• Infection with the virus appears to be linked to the development of unusually small heads and brain damage in newborns (microcephaly). 
  • The most dangerous time is thought to be during the first trimester of Pregnancy– when some women do not realize they are pregnant. Experts do not know how the virus enters the placenta and damages the growing brain of the fetus.

Diagnosis of Zika Virus

Sample: Blood, Saliva, Urine.

PCR: It is useful in the first 3-5 days after the onset of symptoms. It helps in the direct detection of Zika virus RNA or specific viral antigens in clinical specimens.

Serology Test: It detect the presence of antibodies but are useful only after five days.

Treatment of Zika Virus

There is no specific treatment or vaccine currently available.

Prevention and Control of Zika Virus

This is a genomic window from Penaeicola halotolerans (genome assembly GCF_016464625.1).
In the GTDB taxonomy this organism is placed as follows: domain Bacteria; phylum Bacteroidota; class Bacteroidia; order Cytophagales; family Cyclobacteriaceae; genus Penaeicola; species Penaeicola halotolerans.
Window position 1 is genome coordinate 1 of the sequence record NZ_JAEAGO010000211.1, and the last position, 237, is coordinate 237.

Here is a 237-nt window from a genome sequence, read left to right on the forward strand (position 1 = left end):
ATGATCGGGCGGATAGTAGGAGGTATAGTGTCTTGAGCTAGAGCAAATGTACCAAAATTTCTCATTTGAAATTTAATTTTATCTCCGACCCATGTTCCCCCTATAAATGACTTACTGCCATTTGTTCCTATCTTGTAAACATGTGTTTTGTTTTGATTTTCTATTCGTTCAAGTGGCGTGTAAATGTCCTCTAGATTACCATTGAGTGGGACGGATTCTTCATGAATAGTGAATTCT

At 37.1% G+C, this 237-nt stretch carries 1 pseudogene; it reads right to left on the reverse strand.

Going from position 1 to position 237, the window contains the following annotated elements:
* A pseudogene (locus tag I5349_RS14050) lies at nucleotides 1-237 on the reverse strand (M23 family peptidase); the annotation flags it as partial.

• Avoid travel to areas with an active infestation.
  • Travelers should take the basic precautions to protect themselves from mosquito bites.
  • During outbreaks, health authorities may advise that spraying of insecticides be carried out.
  • Reducing mosquito populations and avoiding bites, which occur mainly during the day.
  • Eliminating and controlling Aedes aegypti mosquito breeding sites reduces the chances that Zika will be transmitted.

References

  1. Centers for Disease Control and Prevention (CDC)- Zika Virus.
  2. WHO, Media Centre, Fact sheets- Zika virus.
  3. Pan American Health Organization- Zika Virus Infection.
  4. CNN- Five things you need to know about Zika.
  5. CBC Radio Canada- Zika virus: what you need to know.
  6. Guardian News and Media Limited- Zika virus: what travellers need to know.
  7. The New York Times Company- Short Answers to Hard Questions About Zika Virus.
  8. Vox Media, Inc.- Zika virus, explained in 6 charts and maps.
  9. Microbeonline- Zika virus: Transmission, Pathogenesis, symptoms and laboratory diagnosis.
  10. Wikipedia- Zika virus.